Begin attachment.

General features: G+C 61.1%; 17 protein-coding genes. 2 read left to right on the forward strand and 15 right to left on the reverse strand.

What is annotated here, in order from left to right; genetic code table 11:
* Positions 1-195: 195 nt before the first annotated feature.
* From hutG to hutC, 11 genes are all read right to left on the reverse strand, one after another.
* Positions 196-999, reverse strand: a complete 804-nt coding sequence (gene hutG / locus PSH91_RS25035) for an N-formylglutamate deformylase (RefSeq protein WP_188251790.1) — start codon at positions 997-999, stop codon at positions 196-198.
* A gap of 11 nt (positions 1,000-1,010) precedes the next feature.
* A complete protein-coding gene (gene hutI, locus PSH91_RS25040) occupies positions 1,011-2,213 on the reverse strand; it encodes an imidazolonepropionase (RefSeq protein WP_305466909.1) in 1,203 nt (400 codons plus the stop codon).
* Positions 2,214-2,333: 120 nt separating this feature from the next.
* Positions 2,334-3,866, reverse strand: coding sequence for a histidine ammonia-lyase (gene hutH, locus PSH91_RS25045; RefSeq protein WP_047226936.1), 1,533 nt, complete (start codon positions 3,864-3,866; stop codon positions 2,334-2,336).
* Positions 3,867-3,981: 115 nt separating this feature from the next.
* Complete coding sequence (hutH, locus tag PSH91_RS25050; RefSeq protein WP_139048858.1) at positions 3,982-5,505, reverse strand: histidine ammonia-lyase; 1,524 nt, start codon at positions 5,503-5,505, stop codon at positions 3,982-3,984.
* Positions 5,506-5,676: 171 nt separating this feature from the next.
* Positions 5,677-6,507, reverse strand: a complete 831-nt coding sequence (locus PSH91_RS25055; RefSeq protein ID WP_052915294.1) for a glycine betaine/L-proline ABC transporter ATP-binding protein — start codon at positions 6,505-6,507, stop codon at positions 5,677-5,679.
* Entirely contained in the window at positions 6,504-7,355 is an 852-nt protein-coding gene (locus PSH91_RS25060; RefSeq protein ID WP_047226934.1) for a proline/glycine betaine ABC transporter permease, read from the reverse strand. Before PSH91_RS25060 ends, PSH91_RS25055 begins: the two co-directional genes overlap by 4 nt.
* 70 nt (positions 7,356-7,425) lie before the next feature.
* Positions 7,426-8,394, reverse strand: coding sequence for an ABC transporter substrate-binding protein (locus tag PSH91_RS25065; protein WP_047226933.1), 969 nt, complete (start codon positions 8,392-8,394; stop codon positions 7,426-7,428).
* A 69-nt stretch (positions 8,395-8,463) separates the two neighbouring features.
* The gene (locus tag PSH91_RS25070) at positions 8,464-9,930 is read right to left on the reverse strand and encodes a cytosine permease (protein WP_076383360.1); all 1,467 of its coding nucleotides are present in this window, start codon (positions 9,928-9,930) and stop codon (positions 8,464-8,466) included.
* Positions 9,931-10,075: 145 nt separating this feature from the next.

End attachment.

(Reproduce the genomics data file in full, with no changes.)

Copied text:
General features: G+C 61.1%; 17 protein-coding genes. 2 read left to right on the forward strand and 15 right to left on the reverse strand.

What is annotated here, in order from left to right; genetic code table 11:
* Positions 1-195: 195 nt before the first annotated feature.
* From hutG to hutC, 11 genes are all read right to left on the reverse strand, one after another.
* Positions 196-999, reverse strand: a complete 804-nt coding sequence (gene hutG / locus PSH91_RS25035) for an N-formylglutamate deformylase (RefSeq protein WP_188251790.1) — start codon at positions 997-999, stop codon at positions 196-198.
* A gap of 11 nt (positions 1,000-1,010) precedes the next feature.
* A complete protein-coding gene (gene hutI, locus PSH91_RS25040) occupies positions 1,011-2,213 on the reverse strand; it encodes an imidazolonepropionase (RefSeq protein WP_305466909.1) in 1,203 nt (400 codons plus the stop codon).
* Positions 2,214-2,333: 120 nt separating this feature from the next.
* Positions 2,334-3,866, reverse strand: coding sequence for a histidine ammonia-lyase (gene hutH, locus PSH91_RS25045; RefSeq protein WP_047226936.1), 1,533 nt, complete (start codon positions 3,864-3,866; stop codon positions 2,334-2,336).
* Positions 3,867-3,981: 115 nt separating this feature from the next.
* Complete coding sequence (hutH, locus tag PSH91_RS25050; RefSeq protein WP_139048858.1) at positions 3,982-5,505, reverse strand: histidine ammonia-lyase; 1,524 nt, start codon at positions 5,503-5,505, stop codon at positions 3,982-3,984.
* Positions 5,506-5,676: 171 nt separating this feature from the next.
* Positions 5,677-6,507, reverse strand: a complete 831-nt coding sequence (locus PSH91_RS25055; RefSeq protein ID WP_052915294.1) for a glycine betaine/L-proline ABC transporter ATP-binding protein — start codon at positions 6,505-6,507, stop codon at positions 5,677-5,679.
* Entirely contained in the window at positions 6,504-7,355 is an 852-nt protein-coding gene (locus PSH91_RS25060; RefSeq protein ID WP_047226934.1) for a proline/glycine betaine ABC transporter permease, read from the reverse strand. Before PSH91_RS25060 ends, PSH91_RS25055 begins: the two co-directional genes overlap by 4 nt.
* 70 nt (positions 7,356-7,425) lie before the next feature.
* Positions 7,426-8,394, reverse strand: coding sequence for an ABC transporter substrate-binding protein (locus tag PSH91_RS25065; protein WP_047226933.1), 969 nt, complete (start codon positions 8,392-8,394; stop codon positions 7,426-7,428).
* A 69-nt stretch (positions 8,395-8,463) separates the two neighbouring features.
* The gene (locus tag PSH91_RS25070) at positions 8,464-9,930 is read right to left on the reverse strand and encodes a cytosine permease (protein WP_076383360.1); all 1,467 of its coding nucleotides are present in this window, start codon (positions 9,928-9,930) and stop codon (positions 8,464-8,466) included.
* Positions 9,931-10,075: 145 nt separating this feature from the next.